The Porsche/Volkswagen relationship has always been an interesting one. Both companies were founded by the same man, Ferdinand Porsche, in the 1930’s. While Porsche was a sports car maker, many of their early models like the Type 64 and 356 were made with parts from the venerable VW Beetle. In the early 1970’s the duo teamed up again to bring an affordable mid engine sports car to the masses, the 914 , with the base model using a VW sourced 4 cylinder and the high-performance 914-6 getting a Porsche built flat six. Most recently when the sportscar builder from Stuttgart decided to get into the SUV game with the Cayenne , they shared development and construction costs with the guys over in Wolfsburg allowing the VW Touareg and Audi Q7 to come to market. The two companies have a tradition of working together, well after today the tradition becomes official.
Continued after the jump.
Porsche has always had in interest in the German automotive conglomerate, but with no intentions to one day run VW. Back in September of 2005 Porsche owned about 5% of Volkswagen and decided to invest €3 Billion in order to up their interest to 20%. Just ten months later in July of 2006 Porsche was up to 25%. On March 26, 2007, in a further attempt to preserve the German automaker and prevent a hostile takeover from a foreign corporation Porsche increased their ownership to 31% and by October of 2008 were up to 42%. At this point the two automotive giants were working together, sharing technology, but still operated 100% independently of one another. It was as if Porsche would check in from time to time and make sure everything was going o.k. and see what they could get from the relationship, but didn’t impose on the corporate structure of the VW Group. That was until May 6th, when the two companies officially joined forces uniting the 9 existing brands managed by VW and Porsche under a single operation.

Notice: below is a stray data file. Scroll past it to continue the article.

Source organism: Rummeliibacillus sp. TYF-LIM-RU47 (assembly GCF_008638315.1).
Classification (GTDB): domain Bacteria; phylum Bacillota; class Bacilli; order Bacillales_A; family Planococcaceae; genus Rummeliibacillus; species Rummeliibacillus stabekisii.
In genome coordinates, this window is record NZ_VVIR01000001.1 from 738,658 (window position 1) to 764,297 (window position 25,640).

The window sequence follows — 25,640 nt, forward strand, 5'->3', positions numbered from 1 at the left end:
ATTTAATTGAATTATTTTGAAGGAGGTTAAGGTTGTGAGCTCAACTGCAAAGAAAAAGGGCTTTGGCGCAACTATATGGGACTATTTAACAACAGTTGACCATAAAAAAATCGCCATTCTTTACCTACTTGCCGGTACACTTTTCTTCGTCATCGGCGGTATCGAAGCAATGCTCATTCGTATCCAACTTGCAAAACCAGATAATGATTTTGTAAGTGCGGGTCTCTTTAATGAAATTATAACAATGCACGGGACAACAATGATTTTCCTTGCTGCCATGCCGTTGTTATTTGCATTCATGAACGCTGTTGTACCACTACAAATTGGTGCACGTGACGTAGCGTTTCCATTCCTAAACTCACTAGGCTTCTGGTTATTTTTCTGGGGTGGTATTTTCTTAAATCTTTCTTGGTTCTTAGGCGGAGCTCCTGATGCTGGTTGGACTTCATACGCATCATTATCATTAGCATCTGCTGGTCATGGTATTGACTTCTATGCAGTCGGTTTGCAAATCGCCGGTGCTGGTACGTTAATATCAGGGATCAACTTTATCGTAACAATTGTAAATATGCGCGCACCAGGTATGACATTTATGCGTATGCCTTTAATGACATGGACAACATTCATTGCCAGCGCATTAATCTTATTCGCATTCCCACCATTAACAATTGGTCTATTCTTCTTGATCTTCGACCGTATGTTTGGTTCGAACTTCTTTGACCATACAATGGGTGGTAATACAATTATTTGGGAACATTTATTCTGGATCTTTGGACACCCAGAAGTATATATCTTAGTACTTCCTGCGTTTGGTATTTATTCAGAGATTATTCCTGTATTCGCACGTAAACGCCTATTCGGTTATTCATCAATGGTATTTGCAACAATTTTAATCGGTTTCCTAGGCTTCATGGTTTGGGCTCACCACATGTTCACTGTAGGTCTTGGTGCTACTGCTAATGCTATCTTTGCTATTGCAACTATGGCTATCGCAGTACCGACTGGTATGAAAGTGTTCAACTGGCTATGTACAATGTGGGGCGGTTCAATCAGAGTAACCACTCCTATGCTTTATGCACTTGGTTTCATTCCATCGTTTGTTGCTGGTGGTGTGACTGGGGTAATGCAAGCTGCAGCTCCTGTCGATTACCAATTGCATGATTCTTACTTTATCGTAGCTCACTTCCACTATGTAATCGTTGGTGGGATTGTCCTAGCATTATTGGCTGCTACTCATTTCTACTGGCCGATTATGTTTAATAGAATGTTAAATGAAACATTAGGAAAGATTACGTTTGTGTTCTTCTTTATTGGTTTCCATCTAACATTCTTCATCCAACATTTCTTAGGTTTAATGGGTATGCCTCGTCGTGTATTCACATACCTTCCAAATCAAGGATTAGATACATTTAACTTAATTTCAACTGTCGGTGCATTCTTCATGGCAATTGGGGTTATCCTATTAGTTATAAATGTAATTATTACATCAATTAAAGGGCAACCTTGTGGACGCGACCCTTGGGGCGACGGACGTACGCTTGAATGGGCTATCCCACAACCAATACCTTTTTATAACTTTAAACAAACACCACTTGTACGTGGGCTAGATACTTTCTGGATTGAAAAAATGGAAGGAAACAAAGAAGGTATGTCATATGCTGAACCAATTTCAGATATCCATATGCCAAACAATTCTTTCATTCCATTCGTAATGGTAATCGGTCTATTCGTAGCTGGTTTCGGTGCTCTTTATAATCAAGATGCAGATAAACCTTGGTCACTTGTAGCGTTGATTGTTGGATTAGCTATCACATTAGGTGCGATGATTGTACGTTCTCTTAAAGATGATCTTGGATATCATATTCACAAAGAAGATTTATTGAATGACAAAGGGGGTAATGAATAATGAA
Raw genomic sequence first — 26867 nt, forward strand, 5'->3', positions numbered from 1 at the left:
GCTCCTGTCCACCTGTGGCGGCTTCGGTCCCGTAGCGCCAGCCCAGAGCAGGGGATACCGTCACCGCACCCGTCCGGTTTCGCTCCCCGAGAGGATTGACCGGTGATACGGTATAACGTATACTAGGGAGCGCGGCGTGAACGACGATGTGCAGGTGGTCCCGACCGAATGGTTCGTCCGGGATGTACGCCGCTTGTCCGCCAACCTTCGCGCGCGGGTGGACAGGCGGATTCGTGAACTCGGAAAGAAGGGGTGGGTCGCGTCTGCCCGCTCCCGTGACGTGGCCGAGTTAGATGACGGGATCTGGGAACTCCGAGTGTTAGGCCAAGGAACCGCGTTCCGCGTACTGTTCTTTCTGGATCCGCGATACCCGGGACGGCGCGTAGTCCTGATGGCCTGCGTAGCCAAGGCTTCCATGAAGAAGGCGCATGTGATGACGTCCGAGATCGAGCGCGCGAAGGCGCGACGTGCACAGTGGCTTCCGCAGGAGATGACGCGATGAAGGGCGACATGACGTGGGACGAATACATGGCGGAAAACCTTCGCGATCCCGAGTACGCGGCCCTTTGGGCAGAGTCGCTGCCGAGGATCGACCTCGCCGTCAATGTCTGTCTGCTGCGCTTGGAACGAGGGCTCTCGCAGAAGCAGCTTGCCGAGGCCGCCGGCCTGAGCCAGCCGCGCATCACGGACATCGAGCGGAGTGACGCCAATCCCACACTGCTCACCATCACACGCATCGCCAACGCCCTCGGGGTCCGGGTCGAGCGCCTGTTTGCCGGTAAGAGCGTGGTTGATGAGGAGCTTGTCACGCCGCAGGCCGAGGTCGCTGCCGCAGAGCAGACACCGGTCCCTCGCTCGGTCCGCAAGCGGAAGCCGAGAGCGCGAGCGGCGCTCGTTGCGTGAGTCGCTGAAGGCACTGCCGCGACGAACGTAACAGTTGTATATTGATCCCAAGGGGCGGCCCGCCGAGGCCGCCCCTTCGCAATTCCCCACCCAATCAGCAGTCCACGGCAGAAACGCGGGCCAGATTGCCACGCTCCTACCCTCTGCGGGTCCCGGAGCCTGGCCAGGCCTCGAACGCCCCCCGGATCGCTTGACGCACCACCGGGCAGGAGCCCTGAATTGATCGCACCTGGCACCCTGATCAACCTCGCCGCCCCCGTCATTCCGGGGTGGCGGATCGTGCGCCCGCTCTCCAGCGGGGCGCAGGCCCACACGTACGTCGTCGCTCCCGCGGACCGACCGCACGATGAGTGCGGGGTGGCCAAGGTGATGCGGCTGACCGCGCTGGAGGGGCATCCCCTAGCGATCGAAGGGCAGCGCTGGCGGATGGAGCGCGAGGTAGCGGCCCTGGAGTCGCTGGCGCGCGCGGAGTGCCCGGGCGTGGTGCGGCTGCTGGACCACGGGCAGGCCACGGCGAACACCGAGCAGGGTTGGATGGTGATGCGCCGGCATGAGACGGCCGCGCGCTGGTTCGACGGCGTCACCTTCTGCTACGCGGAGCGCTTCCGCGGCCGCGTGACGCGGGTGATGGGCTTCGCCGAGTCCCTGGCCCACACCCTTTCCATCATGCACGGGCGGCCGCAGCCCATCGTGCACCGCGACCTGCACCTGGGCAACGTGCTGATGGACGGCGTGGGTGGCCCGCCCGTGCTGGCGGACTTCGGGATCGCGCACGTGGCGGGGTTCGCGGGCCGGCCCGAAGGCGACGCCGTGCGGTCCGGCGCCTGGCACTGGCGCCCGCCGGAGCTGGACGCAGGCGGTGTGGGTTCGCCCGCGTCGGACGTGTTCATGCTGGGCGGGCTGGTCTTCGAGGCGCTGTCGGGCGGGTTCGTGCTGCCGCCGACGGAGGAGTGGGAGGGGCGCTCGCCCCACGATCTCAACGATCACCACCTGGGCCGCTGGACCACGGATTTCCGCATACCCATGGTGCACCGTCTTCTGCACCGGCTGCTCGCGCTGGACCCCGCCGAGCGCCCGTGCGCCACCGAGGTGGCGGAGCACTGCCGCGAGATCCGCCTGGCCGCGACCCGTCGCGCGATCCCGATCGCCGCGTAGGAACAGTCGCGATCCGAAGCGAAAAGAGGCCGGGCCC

The VW Group operates Volkswagen , Audi , Bentley , Bugatti , Lamborghini , SEAT , Scania, Skoda and Volkswagen Commercial Vehicles; which will now be combined with Porsche thanks to Porsche Automobil Holding SE, a separate company owned by members of the Porsche and Piech families. This is just another step in the German sports car maker’s journey to take a controlling interest in Volkswagen. The sports car maker from Stuttgart has already amassed a 51% stake in Volkswagen , but that is still not enough of a majority in Germany to sit at the head of the table. Porsche still intends to raise its stake to 75% when economic conditions allow.
This means that the VW Bluemotion/Porsche New 914 could be happening sooner than you think.